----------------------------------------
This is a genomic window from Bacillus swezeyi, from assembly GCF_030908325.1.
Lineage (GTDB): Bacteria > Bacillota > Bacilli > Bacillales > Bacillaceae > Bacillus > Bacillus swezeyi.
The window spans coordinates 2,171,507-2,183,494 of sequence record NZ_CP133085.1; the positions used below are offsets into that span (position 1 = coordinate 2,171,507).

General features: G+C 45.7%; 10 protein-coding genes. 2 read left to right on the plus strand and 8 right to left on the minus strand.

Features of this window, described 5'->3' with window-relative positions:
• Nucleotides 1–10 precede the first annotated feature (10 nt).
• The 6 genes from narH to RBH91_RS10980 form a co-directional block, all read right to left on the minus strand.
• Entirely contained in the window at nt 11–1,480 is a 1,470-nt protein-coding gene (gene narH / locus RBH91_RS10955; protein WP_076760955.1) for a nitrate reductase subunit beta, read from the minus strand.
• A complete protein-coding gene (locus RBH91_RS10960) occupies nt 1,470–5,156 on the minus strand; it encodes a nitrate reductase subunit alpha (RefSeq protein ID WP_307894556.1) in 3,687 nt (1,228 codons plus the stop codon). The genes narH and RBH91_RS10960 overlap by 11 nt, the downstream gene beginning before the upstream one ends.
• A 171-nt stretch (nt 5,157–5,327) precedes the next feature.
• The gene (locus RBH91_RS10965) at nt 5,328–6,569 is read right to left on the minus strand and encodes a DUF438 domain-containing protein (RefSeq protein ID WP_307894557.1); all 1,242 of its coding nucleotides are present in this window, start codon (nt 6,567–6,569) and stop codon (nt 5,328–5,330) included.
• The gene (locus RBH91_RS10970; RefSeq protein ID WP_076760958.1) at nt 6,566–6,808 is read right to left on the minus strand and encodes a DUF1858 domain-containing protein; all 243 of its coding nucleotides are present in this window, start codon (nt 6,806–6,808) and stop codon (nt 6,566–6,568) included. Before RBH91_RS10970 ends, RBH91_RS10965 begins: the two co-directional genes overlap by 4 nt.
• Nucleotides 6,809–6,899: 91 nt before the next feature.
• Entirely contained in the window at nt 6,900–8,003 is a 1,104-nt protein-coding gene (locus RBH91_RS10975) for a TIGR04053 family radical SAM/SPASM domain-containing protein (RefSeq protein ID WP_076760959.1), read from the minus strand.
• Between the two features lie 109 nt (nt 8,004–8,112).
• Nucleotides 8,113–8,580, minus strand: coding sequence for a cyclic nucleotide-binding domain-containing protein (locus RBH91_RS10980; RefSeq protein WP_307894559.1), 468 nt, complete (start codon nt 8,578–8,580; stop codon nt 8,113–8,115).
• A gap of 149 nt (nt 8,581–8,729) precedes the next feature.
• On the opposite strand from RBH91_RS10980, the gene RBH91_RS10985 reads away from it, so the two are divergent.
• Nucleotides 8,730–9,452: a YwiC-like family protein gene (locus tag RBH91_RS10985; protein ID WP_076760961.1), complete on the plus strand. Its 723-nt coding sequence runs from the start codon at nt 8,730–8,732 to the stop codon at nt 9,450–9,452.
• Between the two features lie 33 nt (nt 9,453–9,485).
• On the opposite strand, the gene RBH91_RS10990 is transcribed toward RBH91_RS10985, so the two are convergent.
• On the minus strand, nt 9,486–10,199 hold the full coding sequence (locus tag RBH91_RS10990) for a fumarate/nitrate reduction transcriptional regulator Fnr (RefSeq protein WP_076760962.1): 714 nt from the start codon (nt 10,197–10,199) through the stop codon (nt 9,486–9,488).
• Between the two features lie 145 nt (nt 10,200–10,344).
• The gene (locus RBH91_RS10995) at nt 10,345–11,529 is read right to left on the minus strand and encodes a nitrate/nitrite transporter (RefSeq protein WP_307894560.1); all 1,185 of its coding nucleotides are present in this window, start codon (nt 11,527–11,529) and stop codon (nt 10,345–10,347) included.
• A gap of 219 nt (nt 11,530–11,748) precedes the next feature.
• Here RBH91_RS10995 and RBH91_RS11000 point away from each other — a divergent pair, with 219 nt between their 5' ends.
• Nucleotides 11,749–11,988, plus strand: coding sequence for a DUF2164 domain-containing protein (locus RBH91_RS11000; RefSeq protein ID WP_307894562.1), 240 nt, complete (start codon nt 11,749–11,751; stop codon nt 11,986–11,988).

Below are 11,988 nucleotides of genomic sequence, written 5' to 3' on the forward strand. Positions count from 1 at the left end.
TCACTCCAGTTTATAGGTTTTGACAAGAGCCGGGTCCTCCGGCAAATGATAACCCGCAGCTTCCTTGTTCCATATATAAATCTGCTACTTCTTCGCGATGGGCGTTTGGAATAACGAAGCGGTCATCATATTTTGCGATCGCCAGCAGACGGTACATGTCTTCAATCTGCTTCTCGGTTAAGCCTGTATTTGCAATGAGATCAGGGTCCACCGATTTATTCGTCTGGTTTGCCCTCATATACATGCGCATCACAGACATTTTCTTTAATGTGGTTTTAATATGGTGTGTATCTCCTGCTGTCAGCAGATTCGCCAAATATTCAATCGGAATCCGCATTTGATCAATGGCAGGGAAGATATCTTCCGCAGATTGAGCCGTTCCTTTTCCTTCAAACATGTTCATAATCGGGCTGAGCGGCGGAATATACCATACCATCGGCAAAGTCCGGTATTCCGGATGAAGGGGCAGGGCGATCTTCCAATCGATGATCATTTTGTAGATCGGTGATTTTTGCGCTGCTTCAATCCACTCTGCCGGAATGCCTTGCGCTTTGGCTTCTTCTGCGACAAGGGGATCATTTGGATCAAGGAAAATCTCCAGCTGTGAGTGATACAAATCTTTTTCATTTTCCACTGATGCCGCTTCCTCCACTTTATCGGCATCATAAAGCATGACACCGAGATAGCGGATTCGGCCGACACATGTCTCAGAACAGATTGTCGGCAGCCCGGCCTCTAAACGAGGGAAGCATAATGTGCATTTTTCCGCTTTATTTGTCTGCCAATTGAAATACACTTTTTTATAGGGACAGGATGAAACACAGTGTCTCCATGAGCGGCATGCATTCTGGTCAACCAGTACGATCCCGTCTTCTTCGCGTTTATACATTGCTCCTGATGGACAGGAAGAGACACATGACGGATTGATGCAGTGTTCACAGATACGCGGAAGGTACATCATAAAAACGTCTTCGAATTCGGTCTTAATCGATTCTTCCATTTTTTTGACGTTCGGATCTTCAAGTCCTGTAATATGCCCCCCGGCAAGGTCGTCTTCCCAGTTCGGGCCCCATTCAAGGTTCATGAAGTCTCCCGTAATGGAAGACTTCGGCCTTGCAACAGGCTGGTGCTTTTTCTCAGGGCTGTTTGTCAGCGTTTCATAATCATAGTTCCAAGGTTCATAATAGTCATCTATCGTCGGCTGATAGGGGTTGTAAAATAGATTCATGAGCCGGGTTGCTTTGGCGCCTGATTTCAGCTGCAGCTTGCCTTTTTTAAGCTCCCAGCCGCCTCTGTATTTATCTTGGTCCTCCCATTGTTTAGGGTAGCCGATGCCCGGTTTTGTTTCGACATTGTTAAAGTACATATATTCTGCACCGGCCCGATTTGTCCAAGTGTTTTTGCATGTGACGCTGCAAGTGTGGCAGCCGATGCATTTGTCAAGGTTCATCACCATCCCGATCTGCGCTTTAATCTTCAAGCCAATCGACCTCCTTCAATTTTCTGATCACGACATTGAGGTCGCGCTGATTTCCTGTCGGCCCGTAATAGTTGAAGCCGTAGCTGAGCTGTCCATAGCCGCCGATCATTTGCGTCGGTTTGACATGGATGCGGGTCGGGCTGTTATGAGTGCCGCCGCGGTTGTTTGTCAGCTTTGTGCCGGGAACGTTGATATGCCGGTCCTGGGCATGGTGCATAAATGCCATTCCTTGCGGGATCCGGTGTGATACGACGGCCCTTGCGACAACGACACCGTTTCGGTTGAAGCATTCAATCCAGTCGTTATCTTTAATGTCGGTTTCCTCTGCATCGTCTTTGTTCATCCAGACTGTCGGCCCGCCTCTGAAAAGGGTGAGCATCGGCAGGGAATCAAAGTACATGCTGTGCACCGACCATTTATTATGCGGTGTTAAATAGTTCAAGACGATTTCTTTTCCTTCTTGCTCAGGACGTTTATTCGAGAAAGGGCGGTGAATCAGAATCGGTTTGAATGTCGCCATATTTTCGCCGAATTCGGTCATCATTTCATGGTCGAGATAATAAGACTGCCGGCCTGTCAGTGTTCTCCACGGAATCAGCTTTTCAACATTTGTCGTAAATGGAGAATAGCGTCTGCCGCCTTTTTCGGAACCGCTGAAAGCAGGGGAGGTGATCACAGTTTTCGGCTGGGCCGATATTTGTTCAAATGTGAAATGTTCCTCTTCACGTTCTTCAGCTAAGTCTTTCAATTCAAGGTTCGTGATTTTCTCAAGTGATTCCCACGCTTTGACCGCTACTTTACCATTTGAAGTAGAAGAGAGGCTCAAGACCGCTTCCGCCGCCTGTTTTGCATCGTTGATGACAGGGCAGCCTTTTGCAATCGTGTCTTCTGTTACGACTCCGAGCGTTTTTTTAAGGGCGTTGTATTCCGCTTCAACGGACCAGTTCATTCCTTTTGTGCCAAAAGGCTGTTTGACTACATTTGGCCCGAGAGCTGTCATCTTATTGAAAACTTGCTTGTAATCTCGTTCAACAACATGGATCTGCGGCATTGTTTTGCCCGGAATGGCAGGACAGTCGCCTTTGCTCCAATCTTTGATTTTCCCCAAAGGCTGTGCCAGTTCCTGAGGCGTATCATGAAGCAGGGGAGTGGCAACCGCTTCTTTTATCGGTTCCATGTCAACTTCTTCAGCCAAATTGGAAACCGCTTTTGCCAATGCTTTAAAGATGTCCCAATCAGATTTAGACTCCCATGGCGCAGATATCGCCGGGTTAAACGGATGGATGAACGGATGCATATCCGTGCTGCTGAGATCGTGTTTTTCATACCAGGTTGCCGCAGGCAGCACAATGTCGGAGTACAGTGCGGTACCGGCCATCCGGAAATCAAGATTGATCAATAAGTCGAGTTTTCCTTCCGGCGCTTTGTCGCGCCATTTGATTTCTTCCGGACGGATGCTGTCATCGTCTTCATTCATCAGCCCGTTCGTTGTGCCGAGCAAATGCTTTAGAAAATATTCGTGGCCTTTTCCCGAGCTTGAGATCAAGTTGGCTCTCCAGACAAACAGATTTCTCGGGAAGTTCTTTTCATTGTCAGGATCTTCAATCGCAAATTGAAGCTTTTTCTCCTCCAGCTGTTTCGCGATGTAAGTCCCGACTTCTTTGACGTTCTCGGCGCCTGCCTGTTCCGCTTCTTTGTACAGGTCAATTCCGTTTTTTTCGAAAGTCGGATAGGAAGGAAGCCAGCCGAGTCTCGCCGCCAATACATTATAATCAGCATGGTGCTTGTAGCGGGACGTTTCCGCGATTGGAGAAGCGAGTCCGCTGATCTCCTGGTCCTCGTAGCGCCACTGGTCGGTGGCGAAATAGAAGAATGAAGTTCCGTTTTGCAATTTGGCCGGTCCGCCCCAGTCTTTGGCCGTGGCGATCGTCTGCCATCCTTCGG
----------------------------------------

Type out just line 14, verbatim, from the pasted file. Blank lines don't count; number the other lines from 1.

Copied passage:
• Entirely contained in the window at nt 6,900–8,003 is a 1,104-nt protein-coding gene (locus RBH91_RS10975) for a TIGR04053 family radical SAM/SPASM domain-containing protein (RefSeq protein ID WP_076760959.1), read from the minus strand.